The search for the truth

Posted by lex, on March 28, 2006

Interesting article
 today in the NY Times, dealing with the on-going release of 48,000 boxes of previously classified, pre-war documents – only lightly skimmed by intelligence agencies – from the files of Saddam’s regime. The effort is sponsored by Rep. Peter Hoekstra (R-Mich), chairman of the House Intelligence Committee, and is designed to let Glen(n)’s “Army of Davids” go to work doing the heavy lifting of translating them. This is work that the national intelligence agencies – more interested in shooting alligators closer to the canoe than in going over “ancient” history – haven’t the resources to attempt.

“(N)ow, an unusual experiment in public access is giving anyone with a computer a chance to play intelligence analyst and second-guess the government.

Under pressure from Congressional Republicans, the director of national intelligence has begun a yearlong process of posting on the Web 48,000 boxes of Arabic-language Iraqi documents captured by American troops.

And who is answering this challenge?

“As an historian, I’m glad to have the material out there,” said John Prados, who has written books on national security, including one that accuses the administration of distorting prewar intelligence. He said the records were likely to shed new light on the Iraqi dictatorship. Some of the documents, also included in a new study by the United States military, already have caused a stir by suggesting that Russian officials passed American war plans to Mr. Hussein’s government as the invasion began.

But Mr. Prados said the document release “can’t be divorced from the political context.

“The administration is under fire for going to war when there was no threat — so the idea here must be to say there was a threat,” he said.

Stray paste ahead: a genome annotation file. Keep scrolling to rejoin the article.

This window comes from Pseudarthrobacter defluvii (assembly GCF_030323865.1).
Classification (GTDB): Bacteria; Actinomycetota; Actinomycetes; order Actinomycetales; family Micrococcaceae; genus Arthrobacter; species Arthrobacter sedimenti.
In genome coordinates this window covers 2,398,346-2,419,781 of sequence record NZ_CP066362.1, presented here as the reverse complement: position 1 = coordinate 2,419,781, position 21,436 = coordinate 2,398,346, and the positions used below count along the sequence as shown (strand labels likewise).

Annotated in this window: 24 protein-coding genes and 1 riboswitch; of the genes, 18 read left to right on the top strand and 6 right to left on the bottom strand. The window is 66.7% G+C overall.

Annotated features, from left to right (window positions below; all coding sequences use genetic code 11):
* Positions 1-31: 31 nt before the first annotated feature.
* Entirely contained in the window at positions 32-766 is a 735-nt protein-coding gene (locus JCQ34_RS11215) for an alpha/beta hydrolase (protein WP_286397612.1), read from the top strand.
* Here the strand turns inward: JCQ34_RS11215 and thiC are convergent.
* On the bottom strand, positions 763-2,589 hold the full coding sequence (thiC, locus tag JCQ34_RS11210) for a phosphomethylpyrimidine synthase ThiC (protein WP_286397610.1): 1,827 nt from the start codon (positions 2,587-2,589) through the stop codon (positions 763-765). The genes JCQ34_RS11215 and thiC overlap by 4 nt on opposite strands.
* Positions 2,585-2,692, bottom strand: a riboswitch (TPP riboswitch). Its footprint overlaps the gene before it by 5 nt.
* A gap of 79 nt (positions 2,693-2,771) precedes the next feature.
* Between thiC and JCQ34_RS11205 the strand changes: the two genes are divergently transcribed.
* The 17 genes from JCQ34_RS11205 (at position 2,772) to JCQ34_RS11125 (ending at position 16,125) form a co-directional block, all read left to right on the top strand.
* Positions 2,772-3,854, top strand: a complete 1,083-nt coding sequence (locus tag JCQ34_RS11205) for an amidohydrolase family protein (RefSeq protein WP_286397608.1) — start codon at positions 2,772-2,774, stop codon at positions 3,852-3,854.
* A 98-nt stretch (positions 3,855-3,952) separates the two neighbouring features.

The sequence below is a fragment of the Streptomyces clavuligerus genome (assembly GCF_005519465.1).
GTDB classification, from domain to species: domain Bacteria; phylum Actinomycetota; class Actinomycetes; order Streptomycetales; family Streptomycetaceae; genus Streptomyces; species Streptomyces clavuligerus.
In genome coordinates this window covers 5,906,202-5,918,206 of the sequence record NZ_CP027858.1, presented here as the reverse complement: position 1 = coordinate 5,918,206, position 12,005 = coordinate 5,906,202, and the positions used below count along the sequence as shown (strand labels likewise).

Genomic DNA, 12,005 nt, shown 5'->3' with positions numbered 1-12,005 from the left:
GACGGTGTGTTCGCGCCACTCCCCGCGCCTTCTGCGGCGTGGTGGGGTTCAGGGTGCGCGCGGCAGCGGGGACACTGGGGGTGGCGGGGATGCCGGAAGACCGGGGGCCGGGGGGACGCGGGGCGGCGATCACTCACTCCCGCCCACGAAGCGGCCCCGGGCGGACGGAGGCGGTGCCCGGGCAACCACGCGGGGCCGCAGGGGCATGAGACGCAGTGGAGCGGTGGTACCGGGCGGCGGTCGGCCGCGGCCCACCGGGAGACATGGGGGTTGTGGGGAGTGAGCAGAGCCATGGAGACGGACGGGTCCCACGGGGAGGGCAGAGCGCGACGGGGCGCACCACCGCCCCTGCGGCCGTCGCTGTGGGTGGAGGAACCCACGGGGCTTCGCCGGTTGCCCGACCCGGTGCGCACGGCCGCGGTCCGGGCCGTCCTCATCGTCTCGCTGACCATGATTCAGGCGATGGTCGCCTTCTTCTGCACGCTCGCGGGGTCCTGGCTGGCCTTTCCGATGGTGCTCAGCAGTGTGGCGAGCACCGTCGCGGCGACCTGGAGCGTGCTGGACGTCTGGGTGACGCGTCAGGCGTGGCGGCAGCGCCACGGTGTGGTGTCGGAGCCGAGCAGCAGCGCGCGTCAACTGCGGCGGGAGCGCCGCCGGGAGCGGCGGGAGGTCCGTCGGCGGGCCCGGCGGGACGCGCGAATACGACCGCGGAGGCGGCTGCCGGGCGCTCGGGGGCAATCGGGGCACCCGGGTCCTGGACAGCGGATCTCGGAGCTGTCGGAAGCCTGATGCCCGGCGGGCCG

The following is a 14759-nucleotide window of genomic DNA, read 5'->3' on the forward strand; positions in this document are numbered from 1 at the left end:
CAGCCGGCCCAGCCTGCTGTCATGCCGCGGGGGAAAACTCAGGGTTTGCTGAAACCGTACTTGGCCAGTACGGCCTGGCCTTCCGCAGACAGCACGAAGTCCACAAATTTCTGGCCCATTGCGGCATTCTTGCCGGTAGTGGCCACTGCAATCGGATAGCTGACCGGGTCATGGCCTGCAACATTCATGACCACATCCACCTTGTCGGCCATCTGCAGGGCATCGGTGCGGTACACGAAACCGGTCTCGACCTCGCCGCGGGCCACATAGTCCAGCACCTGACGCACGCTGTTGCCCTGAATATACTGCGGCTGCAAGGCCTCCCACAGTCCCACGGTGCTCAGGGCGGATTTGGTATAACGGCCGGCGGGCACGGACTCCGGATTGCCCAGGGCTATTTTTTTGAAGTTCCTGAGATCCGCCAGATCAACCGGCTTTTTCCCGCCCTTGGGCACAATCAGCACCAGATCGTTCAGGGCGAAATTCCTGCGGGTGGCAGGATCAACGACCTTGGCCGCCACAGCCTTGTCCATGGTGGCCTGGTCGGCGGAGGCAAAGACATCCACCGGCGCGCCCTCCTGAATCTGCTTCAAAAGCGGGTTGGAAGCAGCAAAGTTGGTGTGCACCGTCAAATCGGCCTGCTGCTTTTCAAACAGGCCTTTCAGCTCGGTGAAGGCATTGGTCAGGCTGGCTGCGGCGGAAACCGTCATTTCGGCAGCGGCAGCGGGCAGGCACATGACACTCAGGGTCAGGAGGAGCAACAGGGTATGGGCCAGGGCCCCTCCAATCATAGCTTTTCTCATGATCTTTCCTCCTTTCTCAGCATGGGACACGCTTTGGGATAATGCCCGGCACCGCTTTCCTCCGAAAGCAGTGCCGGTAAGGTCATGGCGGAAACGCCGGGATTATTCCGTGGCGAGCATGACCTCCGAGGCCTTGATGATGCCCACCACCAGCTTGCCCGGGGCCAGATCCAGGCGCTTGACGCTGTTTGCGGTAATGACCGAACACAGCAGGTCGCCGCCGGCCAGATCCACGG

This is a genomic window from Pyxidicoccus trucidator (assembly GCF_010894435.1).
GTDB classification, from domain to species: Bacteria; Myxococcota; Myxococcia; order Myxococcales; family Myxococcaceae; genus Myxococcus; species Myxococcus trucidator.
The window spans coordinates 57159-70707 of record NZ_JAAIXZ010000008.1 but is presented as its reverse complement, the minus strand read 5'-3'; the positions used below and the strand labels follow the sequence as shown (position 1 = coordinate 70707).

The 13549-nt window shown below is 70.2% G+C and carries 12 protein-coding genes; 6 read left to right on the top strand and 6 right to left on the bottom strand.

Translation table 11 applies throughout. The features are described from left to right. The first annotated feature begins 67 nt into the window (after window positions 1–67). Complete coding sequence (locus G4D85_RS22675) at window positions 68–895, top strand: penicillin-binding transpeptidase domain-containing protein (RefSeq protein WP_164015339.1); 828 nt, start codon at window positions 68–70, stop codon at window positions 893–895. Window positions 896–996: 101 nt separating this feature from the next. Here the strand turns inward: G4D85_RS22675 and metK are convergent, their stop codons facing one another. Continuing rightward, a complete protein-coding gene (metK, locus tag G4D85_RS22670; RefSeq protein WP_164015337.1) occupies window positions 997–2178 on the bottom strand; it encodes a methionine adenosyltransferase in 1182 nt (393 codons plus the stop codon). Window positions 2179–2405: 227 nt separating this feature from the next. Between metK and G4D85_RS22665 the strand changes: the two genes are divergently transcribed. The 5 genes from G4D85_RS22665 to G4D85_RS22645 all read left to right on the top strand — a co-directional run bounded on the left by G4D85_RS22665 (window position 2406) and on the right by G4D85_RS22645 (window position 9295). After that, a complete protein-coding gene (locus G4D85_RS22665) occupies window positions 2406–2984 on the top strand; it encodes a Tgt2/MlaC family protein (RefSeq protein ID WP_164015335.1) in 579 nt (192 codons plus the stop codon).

That is already the assertion of a growing crowd of bloggers and translators, almost exclusively on the right. So far they have highlighted documents that refer to a meeting between Osama bin Laden and an Iraqi intelligence officer in Sudan in 1995; a plan to train Arab militants as suicide bombers; and a 1997 document discussing the use of “special ammunition,” chemical weapons, against the Kurds.

These documents – or at least the ones whose provenance can be verified – will, when translated, offer an unprecedented factual insight into the thinking of one of the world’s most odious and dictatorial regimes: You’d think that everyone would be excited about them. After all, the Iraq war, as a part of the broader Global War on Terror, has come to throw its shadow over virtually every element of the country’s international policy, not to mention substantial areas of domestic politics. But not everyone is equally interested, as it turns out.

There are a number of revealing elements here – some of them perhaps intentional: First, the article itself is posted to the Times “politics” section – not in the international news. To complete the framing, an historian is found who appears to “correctly” interpret the effort to translate these documents as being political not just in effect, but also in intent.

Take a moment to wrap your noodle around that: In this framework, discovering the truth of Saddam’s WMD intentions can only serve to satisfy a domestic political constituency. Those who are satisfied with the emergently popular interpretation – that the administration lied us into war – are not the least bit concerned about these documents. Except, perhaps, to cast doubt on them.

This is fascinating: There are people who thought that Bush stole the 2000 election in Florida – despite studies by major newspapers demonstrating that he would have won in any reasonable re-count process – and that he therefore should serve as an “asterisk” president. These same people thought that Bush should, under the circumstances, conduct himself basically as though he wasn’t there. Many of these same people had nothing to but outraged contempt for the red state “sheeple” who re-elected the president by the largest vote margin ever garnered in 2004.

Having now won a majority of people over to their point of view that the war was a mistake through the cry, “Where are the WMDS?!?”, through distortion and through outright deceit, they now wave the banner of sagging popular opinion – which they helped to create – as though they had in fact won some kind of victory.

Try to find out what Saddam and his thugs were actually thinking and doing? No thanks – that might be an admission against interest.

This is the difference between being at war, and being “at war.” In the first case, the people hope we win. In the second, some hope you lose.


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Filed under by lex, Carroll "Lex" LeFon, Carroll LeFon, GWOT

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